Tombs of the Nobles
Tombs of the Nobles information
The tombs in this area are some of the best, but least visited, attractions on the west bank. Nestled in the foothills opposite the Ramesseum, are more than 400 tombs belonging to nobles from the 6th dynasty to the Graeco-Roman period. The tombs that are open to the public are divided into groups and each requires a separate ticket from the Antiquities Inspectorate ticket office near Medinat Habu.
Where the pharaohs decorated their tombs with cryptic passages from the Book of the Dead to guide them through the afterlife, the nobles, intent on letting the good life continue after their death, decorated their tombs with wonderfully detailed scenes of their daily lives.
Tombs of Khonsu, Userhet & Benia (Nos 31, 51 & 343; E£20/10)
Khonsu was First Prophet in the memorial temple of Tuthmosis III (1479–1425 BC). Inside the first chamber of Khonsu’s tomb are scenes of the Montu festival at Armant, about 20km south of Luxor, the festival of the god of war over which he presided. The sacred barque with the shrine of Montu is towed by two smaller boats. The gods Osiris and Anubis are also honoured, and in many scenes Khonsu is seen making offerings to them. The ceiling is adorned with images of ducks flying around and nests with eggs. Next door is the less preserved tomb of Userhet, a priest during the time of Seti I (1294–1279 BC).
The tomb of Benia, just behind that of Khonsu, is even more colourful. Benia was a boarder in the Royal Nursery and chief treasurer also during the reign of Tuthmosis III. There are many scenes of offering tables piled high with food and drinks overlooked by Benia, and sometimes by his parents. In a niche cut out at the end of the tomb is a statue of Benia flanked by his parents, all three with destroyed faces.
Tombs of Menna, Nakht & Amenenope (Nos 52, 69 & 148; E£30/15)
The beautiful and highly colourful wall paintings in the tomb of Menna and the tomb of Nakht emphasise rural life in 18th-dynasty Egypt. Menna was an estate inspector and Nakht was an astronomer of Amun. Their finely detailed tombs show scenes of farming, hunting, fishing and feasting. The tomb of Nakht has a small museum area in its first chamber. Although this tomb is so small that only a handful of visitors are able to squeeze in at a time, the walls have some of the best-known examples of Egyptian tomb paintings.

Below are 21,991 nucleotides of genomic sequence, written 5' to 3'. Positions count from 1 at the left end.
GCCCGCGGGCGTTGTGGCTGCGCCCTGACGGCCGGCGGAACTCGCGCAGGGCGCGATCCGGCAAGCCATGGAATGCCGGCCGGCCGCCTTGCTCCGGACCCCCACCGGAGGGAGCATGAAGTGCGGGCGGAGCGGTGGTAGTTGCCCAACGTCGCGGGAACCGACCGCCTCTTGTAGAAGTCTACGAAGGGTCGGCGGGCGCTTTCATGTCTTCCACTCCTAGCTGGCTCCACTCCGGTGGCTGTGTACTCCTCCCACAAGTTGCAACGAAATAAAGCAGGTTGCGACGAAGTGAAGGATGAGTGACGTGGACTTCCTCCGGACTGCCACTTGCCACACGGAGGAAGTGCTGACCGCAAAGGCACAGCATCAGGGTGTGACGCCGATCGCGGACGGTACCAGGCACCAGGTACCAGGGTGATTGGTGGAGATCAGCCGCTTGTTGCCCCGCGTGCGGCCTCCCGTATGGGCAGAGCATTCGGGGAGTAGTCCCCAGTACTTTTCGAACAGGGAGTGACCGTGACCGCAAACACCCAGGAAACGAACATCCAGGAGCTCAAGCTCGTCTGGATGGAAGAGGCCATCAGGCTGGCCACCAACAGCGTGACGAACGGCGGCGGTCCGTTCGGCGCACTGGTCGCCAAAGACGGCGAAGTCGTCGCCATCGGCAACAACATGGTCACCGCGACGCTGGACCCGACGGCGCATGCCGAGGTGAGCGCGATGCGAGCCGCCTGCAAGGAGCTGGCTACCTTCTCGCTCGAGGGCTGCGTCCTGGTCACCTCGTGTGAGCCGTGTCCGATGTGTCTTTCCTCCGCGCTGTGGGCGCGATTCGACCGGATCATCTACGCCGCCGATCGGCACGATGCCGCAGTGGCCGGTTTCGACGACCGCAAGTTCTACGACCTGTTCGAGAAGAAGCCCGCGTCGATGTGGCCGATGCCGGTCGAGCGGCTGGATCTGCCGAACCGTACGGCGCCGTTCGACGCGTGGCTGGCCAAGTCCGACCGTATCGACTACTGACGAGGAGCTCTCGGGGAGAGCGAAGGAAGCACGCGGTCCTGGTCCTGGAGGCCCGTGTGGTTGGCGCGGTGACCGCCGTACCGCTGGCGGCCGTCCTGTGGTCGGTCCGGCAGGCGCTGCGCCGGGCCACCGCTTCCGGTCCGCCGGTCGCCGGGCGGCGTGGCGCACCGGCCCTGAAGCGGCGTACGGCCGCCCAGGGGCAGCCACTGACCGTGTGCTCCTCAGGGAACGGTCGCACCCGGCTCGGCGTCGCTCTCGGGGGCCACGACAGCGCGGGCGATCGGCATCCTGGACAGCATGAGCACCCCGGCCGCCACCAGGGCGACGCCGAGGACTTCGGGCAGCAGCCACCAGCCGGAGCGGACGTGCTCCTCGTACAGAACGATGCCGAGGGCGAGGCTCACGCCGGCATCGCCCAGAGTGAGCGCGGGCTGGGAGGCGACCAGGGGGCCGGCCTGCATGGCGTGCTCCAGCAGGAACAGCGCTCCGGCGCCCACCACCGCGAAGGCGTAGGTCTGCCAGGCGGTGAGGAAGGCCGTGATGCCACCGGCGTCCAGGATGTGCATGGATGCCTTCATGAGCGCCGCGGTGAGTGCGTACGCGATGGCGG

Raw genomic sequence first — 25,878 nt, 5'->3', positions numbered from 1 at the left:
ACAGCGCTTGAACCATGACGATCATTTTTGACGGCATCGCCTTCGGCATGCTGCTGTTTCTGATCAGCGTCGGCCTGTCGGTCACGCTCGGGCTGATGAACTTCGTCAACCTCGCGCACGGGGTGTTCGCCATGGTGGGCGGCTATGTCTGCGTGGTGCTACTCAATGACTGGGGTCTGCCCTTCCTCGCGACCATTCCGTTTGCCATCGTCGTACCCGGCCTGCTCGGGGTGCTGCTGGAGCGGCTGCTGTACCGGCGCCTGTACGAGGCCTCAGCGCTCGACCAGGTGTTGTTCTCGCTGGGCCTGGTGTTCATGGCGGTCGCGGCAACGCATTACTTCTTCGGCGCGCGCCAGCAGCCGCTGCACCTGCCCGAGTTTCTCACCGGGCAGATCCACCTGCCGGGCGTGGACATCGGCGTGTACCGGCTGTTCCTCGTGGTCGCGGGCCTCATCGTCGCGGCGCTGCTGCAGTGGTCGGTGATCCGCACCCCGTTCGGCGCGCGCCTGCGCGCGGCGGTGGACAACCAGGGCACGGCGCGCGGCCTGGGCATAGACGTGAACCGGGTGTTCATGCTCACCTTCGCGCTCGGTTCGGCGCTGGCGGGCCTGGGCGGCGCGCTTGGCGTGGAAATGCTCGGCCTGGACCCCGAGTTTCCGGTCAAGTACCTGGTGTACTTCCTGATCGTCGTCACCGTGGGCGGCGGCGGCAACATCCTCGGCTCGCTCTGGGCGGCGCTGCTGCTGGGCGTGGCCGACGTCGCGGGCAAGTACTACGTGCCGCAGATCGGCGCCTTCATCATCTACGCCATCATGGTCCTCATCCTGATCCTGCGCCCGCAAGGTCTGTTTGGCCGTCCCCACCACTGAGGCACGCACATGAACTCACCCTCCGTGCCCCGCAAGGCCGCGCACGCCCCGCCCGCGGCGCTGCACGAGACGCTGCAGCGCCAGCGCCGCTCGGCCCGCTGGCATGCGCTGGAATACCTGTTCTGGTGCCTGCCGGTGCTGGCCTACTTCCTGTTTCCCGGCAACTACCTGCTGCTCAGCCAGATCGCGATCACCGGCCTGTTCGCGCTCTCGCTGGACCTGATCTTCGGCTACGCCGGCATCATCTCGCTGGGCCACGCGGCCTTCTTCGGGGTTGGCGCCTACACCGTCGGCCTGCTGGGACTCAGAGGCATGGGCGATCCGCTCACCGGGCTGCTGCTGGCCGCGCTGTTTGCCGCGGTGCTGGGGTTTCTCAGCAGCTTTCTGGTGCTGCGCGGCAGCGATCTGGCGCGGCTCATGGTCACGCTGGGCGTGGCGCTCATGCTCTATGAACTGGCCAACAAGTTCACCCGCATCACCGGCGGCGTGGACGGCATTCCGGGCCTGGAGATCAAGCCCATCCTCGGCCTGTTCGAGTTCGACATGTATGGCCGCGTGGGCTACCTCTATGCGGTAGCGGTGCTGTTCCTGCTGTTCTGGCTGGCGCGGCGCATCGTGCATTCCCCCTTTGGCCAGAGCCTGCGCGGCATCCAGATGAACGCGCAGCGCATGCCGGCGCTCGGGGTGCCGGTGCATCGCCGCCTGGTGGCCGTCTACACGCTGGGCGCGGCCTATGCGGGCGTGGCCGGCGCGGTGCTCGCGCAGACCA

The tomb of Amenemope is one of the most recent to be opened for visitors. The large funerary complex has been open since antiquity and lost most of its decoration. Among the more recent materials found when archaeologists arrived were early Coptic manuscripts and Howard Carter's copy of The Spectator from 1912. Amenemope (c 1186–1069 BC) lived in the reigns of Ramses III, IV and V. His titles included Third Prophet of Amon and Greatest of the Seers of Re in Thebes. The sarcophagus in the upper corridor was dragged from the lower burial chamber.
Tombs of Ramose, Userhet & Khaemhet (Nos 55, 56 & 57; E£40/20)
The tomb of Ramose, a governor of Thebes under Amenhotep III and Akhenaten, is fascinating because it is one of the few monuments dating from that time, a period of transition between two different forms of religious worship. The exquisite paintings and low reliefs show scenes in two different styles from the reigns of both pharaohs, depicting Ramose’s funeral and his relationship with Akhenaten. The tomb was never actually finished, perhaps because Ramose died prematurely.
Next door is the tomb of Userhet, one of Amenhotep II’s royal scribes, with fine wall paintings depicting daily life. Userhet is shown presenting gifts to Amenhotep II; there’s a barber cutting hair on another wall; other scenes include men making wine and people hunting gazelles from a chariot.
The tomb of Khaemhet, Amenhotep III’s royal inspector of the granaries and court scribe, has scenes on the walls showing Khaemhet making offerings, the pharaoh depicted as a sphinx, the funeral ritual of Osiris and images of daily country life as well as official business.
Tombs of Sennofer & Rekhmire (Nos 96 & 100; E£30/15)
The most interesting parts of the tomb of Sennofer, overseer of the Garden of Amun under Amenhotep II, are to be found deep underground, in the main chamber. The ceiling there is covered with clear paintings of grapes and vines, while most of the vivid scenes on the surrounding walls and columns depict Sennofer and all the different women in his life, including his wife, daughters and wet nurse.
The tomb of Rekhmire, vizier under Tuthmosis III and Amenhotep II, is one of the best preserved in the area. In the first chamber, to the extreme left, are scenes of Rekhmire receiving gifts from foreign lands. The panther and giraffe are gifts from Nubia; the elephant, horses and chariot are from Syria; and the expensive vases come from Crete and the Aegean Islands. The opposite chamber (right) has good hunting scenes. The central chamber is long, narrow and, unusually, slopes upwards towards a false door. The west wall shows Rekhmire inspecting the production of metals, bricks, jewellery, leather, furniture and statuary (you can see workers on scaffolding carving a massive statue), while the east wall painting shows banquet scenes, complete with lyrics (the female harpist sings ‘Put perfume on the hair of the goddess Maat’).
Tombs of Neferronpet, Dhutmosi & Nefersekheru (Nos 178, 295 & 296; E£30/15)
Discovered in 1915, the highlight of the brightly painted tomb of Neferronpet (also known as Kenro), the scribe of the treasury under Ramses II, is the scene showing Kenro overseeing the weighing of gold at the treasury. Next door, the tomb of Nefersekheru, an officer of the treasury during the same period, is similar in style and content to his neighbours. The ceiling is decorated with a huge variety of elaborate geometric patterns. From this long tomb, a small passage leads into the tomb of Dhutmosi, which is in poor condition.